From start to finish, the book makes extensive use of examples drawn from real commercial applications. To illustrate how streamlined object modeling flows from analysis to code, it also presents a complete case study derived from a real-world application, and implemented in two leading object-oriented languages-Java, and the Squeak implementation of Smalltalk.
About the Author
JILL NICOLA is an independent software consultant in Houston, TX who has worked in object-oriented software for over 15 years as a programmer, mentor, modeler, and architect. She specializes in helping organizations apply object techniques to develop strategies and model business processes, and co-authored Object-Oriented Programming with Peter Coad.
MARK MAYFIELD is the Object Guru at Chelsea Market Systems in Houston, TX. A leading authority on object modeling patterns, he has created hundreds of object models in a wide range of commercial environments, and co-authored Object Models: Strategies, Patterns, & Applications and Java Design with Peter Coad.
MIKE ABNEY is a Senior Java Developer at Chelsea Market Systems in Houston, TX who has performed many roles in software development, including analysis, user interface and software architecture design, coding, and project management.
Top customer reviews
There was a problem filtering reviews right now. Please try again later.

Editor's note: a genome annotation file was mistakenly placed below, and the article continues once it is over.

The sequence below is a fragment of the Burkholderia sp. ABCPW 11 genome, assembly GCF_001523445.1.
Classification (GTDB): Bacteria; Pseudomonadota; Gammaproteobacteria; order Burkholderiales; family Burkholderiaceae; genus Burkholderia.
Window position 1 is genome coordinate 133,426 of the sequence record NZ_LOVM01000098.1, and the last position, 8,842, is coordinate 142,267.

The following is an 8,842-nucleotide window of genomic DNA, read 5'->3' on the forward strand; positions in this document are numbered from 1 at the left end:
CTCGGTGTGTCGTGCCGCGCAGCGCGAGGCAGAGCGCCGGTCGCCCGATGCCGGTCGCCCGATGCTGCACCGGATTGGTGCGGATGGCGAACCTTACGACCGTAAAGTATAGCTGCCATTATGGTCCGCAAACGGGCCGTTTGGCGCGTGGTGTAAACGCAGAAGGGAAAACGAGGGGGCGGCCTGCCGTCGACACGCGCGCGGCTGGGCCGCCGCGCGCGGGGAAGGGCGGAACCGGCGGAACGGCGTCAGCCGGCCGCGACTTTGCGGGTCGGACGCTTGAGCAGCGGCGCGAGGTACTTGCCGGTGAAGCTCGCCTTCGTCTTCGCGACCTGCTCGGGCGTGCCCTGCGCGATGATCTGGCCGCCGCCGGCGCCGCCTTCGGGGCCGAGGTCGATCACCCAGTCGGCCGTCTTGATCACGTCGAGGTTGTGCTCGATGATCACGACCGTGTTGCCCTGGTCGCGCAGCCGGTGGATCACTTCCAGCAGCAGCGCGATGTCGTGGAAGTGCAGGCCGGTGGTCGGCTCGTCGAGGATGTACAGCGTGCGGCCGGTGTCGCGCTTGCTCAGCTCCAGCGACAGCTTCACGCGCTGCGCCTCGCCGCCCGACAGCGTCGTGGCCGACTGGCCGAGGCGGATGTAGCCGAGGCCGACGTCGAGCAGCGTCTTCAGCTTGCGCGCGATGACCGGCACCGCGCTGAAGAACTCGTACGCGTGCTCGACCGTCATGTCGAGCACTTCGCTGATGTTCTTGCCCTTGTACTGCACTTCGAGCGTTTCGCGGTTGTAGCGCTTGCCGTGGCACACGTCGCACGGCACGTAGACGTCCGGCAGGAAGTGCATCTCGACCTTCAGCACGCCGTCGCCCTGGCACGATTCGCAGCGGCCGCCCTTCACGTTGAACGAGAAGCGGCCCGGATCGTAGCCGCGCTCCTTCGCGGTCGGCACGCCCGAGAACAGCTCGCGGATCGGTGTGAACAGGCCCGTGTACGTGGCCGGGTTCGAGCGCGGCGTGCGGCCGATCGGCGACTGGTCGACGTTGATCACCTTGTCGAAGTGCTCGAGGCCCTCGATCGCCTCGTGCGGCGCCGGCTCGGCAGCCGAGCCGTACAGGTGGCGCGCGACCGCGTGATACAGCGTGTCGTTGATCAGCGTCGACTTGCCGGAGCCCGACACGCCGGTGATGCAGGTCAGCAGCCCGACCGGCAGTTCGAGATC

Nicola et al don't make the same mistake. This book is easy to read and well explained. It introduces some related ideas to the DNC and Archetypes from the Coad book. They call them Collaboration Patterns and Pattern Players. The techniques here are easy to understand and easy to use. They should be repeatable. As such this extends the state-of-the-art in business modeling.
There are very few people continuing to extend the knowledge in modeling business logic. However, the Coad Series authors including Nicola, Mayfield and Palmer continue to develop this valuable area. For those of us who value thought first and gaining an understanding of what we are doing before we cut any code, this new book from some of the World's best object modelers is a must read.
No, Not the human kind, but the stuff that 'controls' your "Objects". Now, fear no more, get this book and get rid of that junk for all time to come.
Yes, I'm your typical J2EE developer but that was before reading this book.
The authors grumbled, cursed and used profane language to tell me to go back to Chapter 1 after finishing a painstaking 5 chapters(p98-99). I was hurt and was feeling that I could NEVER get it.
I'm glad I did go back. All I can do now is thank these guys for being so frank. Thank you guys!
I will now bury my Fowlers and Larmans beneath the Indian Ocean.